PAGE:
In 2016, Scotland accounted for:
- 12% of UK ammonia (NH3) emissions. Agricultural activity was responsible for 90% of this figure;
- 8% of UK PM10 emissions. 32% of this figure came from combustion, 25% from industrial processes, 17% from transport sources and 15% from agriculture;
- 18% of UK non-methane volatile organic compounds (NMVOCs) emissions. Industrial processes (mainly breweries and distilleries) accounted for 48% of this figure, solvents and other product use 18% and fugitive emissions from fuels 14%;
- 8% of UK PM2.5 emissions. 52% of this figure came from combustion and 21% from transport sources;
- 10% of UK nitrogen oxides (NOX as NO2) emissions. Transport sources accounted for 50% of this figure, combustion 31% and energy industries 16%;
- 7% of UK carbon monoxide (CO) emissions. Combustion accounted for 65% of this figure and transport sources 27%;
- 10% of UK sulphur dioxide (SO2) emissions. 48% of this figure came from power generation, 29% from combustion and 18% from transport sources;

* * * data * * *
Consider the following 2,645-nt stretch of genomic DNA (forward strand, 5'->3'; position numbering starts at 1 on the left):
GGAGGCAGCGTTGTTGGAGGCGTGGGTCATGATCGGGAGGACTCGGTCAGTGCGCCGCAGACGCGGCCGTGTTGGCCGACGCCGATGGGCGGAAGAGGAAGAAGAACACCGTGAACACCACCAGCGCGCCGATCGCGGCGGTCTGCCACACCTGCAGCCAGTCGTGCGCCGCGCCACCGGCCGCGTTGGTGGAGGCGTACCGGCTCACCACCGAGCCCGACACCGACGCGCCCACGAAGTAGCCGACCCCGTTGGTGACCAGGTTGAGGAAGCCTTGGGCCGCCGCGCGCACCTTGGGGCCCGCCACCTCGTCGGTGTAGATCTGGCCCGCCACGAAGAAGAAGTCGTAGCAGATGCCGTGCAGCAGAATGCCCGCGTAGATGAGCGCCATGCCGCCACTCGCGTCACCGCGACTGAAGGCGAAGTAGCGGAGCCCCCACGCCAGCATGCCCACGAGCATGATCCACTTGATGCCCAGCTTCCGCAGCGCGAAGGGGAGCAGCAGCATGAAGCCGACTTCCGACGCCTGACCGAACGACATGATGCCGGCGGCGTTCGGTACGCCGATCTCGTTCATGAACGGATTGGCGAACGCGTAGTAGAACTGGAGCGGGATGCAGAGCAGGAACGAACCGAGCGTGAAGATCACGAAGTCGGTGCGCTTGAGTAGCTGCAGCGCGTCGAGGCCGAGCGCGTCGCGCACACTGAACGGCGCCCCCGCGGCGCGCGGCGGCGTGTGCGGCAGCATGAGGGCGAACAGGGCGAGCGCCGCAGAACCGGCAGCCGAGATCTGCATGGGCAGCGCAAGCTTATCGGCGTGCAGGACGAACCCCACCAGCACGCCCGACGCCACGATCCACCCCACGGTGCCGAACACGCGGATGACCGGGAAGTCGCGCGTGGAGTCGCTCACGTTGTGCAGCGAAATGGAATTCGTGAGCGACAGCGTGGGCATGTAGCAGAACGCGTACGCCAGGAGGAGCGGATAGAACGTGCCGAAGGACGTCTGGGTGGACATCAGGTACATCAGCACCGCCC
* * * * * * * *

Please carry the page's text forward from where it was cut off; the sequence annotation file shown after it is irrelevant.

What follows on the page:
- 5% of UK lead (Pb) emissions. Combustion accounted for 42% of this figure, industrial processes 40% and energy industries 11%.
There are uncertainties associated with all estimates of pollutant emissions. The uncertainty ratings are ‘high’ for PM10, PM2.5 and lead, ‘moderate’ for ammonia and carbon monoxide and ‘low’ for nitrogen oxides, sulphur dioxide and NMVOCs. Low refers to the uncertainty of a particular pollutant being relatively low when comparing to the other pollutants and vice versa. However, although for any given year considerable uncertainties may surround the emission estimates, it should be noted that trends over time are likely to be more reliable.
Air pollutant emissions are reviewed every year, and the whole historical data series is revised to incorporate methodological improvements and new data.
The report is available on the NAEI website
Regulator seizes almost 10,000 unsafe STI and HIV test kits
Almost 10,000 sexually transmitted infection (STI) and HIV test kits, which could give unreliable and false results, have been seized by the Medicines and Healthcare products Regulatory Agency (MHRA) since 2015.
The MHRA are warning people to make sure that they are purchasing test kits from legitimate sources to avoid unreliable and false results. Fake test kits could potentially give false negatives and lead to an increase in diseases such as chlamydia, syphilis and gonorrhoea as well as HIV. A false negative test result occurs when the test shows negative and the person is instead positive.